Agriculture & Horticulture
Our county's agriculture must remain competitive within local, national and even international markets. This requires a continuous flow of appropriate technology addressing local needs within New Mexico. Our Extension program works to maintain and strengthen programs that address these needs. Water is one of the most important limiting resources for our county's agriculture. All aspects of water use affect agricultural efficiency and profitability. Water management will become more critical as water demands for urbanization and industrialization increase.
Noxious brush & weeds are found throughout Socorro County. Of particular importance, is the encroachment of Salt Cedar along the Middle Rio Grande corridor. Published literature estimates water consumption by Salt Cedar stands to be between 3 acre feet and 14 acre feet per acre annually. Salt Cedar deposits salt in the soil and increases salinity reducing water and land use efficiency causing loss of income to the ranching and farming community, as well as, negatively affecting wildlife production.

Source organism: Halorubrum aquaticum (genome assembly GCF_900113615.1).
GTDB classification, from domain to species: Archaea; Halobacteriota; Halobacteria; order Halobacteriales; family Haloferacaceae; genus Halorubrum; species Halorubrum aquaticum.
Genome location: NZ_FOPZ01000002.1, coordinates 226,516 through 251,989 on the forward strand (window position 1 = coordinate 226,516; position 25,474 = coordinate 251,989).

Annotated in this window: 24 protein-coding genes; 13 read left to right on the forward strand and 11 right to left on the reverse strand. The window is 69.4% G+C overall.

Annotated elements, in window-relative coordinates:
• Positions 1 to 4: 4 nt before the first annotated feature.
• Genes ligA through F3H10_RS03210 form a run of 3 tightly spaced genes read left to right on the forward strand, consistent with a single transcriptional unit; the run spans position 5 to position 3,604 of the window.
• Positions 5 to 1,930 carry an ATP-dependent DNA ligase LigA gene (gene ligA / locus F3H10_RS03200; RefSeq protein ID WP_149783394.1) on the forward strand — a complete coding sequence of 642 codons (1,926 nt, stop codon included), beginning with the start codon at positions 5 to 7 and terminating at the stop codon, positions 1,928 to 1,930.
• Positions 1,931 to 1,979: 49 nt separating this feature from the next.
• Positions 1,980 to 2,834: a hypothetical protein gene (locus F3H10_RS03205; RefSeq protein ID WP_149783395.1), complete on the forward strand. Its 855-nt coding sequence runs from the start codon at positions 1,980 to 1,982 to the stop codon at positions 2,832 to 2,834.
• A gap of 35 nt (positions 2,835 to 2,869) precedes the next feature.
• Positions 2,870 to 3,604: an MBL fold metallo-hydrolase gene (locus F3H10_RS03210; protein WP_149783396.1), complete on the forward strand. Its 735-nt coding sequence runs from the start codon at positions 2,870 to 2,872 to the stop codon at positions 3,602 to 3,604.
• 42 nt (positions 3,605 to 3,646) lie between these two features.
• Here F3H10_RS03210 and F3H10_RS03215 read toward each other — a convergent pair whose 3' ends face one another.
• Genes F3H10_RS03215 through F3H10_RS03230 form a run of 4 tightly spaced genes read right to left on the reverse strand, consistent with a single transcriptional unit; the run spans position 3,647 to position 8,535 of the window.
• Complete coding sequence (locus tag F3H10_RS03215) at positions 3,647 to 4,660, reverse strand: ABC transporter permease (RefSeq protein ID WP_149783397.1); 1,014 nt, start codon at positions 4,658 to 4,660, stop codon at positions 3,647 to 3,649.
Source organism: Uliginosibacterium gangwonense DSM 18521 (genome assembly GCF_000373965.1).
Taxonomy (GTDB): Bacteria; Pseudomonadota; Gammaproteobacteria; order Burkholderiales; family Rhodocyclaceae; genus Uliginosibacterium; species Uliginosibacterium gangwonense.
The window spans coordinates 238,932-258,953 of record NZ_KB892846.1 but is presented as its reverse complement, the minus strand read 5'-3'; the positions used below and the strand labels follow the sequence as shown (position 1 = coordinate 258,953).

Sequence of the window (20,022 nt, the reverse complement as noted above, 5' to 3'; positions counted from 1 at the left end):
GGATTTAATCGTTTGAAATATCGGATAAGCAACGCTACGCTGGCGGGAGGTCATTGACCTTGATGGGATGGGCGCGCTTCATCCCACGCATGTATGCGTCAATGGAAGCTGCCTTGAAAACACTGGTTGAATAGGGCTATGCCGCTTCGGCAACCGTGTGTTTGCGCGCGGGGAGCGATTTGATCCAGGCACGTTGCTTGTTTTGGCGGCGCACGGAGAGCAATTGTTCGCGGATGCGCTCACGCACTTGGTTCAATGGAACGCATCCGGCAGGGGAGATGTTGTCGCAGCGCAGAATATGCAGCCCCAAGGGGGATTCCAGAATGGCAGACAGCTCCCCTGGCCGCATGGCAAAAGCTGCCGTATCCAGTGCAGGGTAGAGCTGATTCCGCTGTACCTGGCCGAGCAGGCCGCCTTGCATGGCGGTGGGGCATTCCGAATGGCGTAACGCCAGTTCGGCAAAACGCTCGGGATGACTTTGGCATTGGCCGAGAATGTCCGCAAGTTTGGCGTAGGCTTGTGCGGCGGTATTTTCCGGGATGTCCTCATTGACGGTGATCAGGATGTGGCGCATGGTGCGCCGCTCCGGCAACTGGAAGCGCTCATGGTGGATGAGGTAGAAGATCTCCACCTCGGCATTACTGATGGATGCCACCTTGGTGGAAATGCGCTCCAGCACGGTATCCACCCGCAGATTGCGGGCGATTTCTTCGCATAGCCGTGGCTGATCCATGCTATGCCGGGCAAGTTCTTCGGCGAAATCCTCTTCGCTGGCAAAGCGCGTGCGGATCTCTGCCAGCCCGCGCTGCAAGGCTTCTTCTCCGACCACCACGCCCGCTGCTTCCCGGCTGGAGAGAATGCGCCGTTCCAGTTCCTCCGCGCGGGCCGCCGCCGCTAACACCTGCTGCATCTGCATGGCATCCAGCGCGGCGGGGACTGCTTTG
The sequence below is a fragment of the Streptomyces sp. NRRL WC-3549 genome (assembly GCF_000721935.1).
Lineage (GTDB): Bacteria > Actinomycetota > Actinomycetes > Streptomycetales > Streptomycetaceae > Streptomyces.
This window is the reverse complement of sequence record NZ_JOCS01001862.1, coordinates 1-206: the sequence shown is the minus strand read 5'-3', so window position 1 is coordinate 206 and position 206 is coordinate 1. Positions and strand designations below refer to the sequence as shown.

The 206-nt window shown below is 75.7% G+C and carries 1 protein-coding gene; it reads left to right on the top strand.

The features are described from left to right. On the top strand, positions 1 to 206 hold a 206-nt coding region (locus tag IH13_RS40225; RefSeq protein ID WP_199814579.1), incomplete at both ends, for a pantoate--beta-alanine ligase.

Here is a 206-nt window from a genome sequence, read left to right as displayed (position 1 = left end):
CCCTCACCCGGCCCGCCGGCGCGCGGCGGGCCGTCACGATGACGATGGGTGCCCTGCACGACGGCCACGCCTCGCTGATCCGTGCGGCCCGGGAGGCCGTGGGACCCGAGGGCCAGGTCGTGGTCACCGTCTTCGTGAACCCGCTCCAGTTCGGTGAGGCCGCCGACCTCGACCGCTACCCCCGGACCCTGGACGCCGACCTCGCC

6,626 square miles make up the land mass in Socorro County. All but 21,240 acres are classified as range land. Range management education is the key to sustain ranching agriculture in balance with the environment. The large majority of the ranching enterprises are made up of intermingled private, state and federal lands creating the need for ongoing educational activities addressing current land management issues, as well as, natural resource issues relative to toxic plants and wildlife compatibility.
Annually approximately 48,000 head of cattle are used in beef production in Socorro County accounting for the largest Agricultural receipt in the County. Sheep and goats are a major agricultural enterprise on the Alamo Indian Reservation and are important culturally, as well as, economically. There is a large population of horses throughout the County. Profitable production is extremely important in all sectors of the counties livestock industry. Many profitable production practices are poorly understood and few producers use all proper practices.